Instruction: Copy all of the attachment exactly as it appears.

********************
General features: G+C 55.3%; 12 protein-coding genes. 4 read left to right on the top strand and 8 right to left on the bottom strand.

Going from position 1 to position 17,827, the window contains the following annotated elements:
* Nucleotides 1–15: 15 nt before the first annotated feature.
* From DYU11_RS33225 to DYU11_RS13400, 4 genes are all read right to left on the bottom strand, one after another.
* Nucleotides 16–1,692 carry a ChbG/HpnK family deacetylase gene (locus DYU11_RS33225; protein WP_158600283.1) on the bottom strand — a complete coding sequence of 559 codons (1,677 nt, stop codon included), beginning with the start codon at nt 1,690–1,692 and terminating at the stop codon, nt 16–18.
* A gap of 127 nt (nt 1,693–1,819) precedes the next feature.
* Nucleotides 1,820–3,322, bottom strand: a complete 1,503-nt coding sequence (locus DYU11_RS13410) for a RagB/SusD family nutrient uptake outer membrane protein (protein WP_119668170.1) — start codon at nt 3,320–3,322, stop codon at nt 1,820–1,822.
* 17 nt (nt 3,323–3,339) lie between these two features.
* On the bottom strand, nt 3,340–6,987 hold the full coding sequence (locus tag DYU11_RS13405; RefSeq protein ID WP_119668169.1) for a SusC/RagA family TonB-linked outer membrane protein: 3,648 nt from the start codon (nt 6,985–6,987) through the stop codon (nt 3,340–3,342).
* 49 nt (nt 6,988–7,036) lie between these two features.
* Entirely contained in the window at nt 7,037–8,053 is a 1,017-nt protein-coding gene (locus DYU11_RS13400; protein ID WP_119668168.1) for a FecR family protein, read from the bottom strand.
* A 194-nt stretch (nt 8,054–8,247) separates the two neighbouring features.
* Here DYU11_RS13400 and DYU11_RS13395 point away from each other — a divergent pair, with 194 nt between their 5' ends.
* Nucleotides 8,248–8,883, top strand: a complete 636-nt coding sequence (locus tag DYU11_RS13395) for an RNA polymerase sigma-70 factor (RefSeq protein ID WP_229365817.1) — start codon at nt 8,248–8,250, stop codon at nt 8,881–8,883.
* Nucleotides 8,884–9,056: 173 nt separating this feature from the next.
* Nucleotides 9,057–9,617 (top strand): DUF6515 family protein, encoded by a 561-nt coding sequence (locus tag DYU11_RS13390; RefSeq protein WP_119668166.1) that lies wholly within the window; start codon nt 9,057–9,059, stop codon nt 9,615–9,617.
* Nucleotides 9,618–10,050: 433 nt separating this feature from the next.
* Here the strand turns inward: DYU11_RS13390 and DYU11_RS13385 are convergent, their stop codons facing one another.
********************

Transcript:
General features: G+C 55.3%; 12 protein-coding genes. 4 read left to right on the top strand and 8 right to left on the bottom strand.

Going from position 1 to position 17,827, the window contains the following annotated elements:
* Nucleotides 1–15: 15 nt before the first annotated feature.
* From DYU11_RS33225 to DYU11_RS13400, 4 genes are all read right to left on the bottom strand, one after another.
* Nucleotides 16–1,692 carry a ChbG/HpnK family deacetylase gene (locus DYU11_RS33225; protein WP_158600283.1) on the bottom strand — a complete coding sequence of 559 codons (1,677 nt, stop codon included), beginning with the start codon at nt 1,690–1,692 and terminating at the stop codon, nt 16–18.
* A gap of 127 nt (nt 1,693–1,819) precedes the next feature.
* Nucleotides 1,820–3,322, bottom strand: a complete 1,503-nt coding sequence (locus DYU11_RS13410) for a RagB/SusD family nutrient uptake outer membrane protein (protein WP_119668170.1) — start codon at nt 3,320–3,322, stop codon at nt 1,820–1,822.
* 17 nt (nt 3,323–3,339) lie between these two features.
* On the bottom strand, nt 3,340–6,987 hold the full coding sequence (locus tag DYU11_RS13405; RefSeq protein ID WP_119668169.1) for a SusC/RagA family TonB-linked outer membrane protein: 3,648 nt from the start codon (nt 6,985–6,987) through the stop codon (nt 3,340–3,342).
* 49 nt (nt 6,988–7,036) lie between these two features.
* Entirely contained in the window at nt 7,037–8,053 is a 1,017-nt protein-coding gene (locus DYU11_RS13400; protein ID WP_119668168.1) for a FecR family protein, read from the bottom strand.
* A 194-nt stretch (nt 8,054–8,247) separates the two neighbouring features.
* Here DYU11_RS13400 and DYU11_RS13395 point away from each other — a divergent pair, with 194 nt between their 5' ends.
* Nucleotides 8,248–8,883, top strand: a complete 636-nt coding sequence (locus tag DYU11_RS13395) for an RNA polymerase sigma-70 factor (RefSeq protein ID WP_229365817.1) — start codon at nt 8,248–8,250, stop codon at nt 8,881–8,883.
* Nucleotides 8,884–9,056: 173 nt separating this feature from the next.
* Nucleotides 9,057–9,617 (top strand): DUF6515 family protein, encoded by a 561-nt coding sequence (locus tag DYU11_RS13390; RefSeq protein WP_119668166.1) that lies wholly within the window; start codon nt 9,057–9,059, stop codon nt 9,615–9,617.
* Nucleotides 9,618–10,050: 433 nt separating this feature from the next.
* Here the strand turns inward: DYU11_RS13390 and DYU11_RS13385 are convergent, their stop codons facing one another.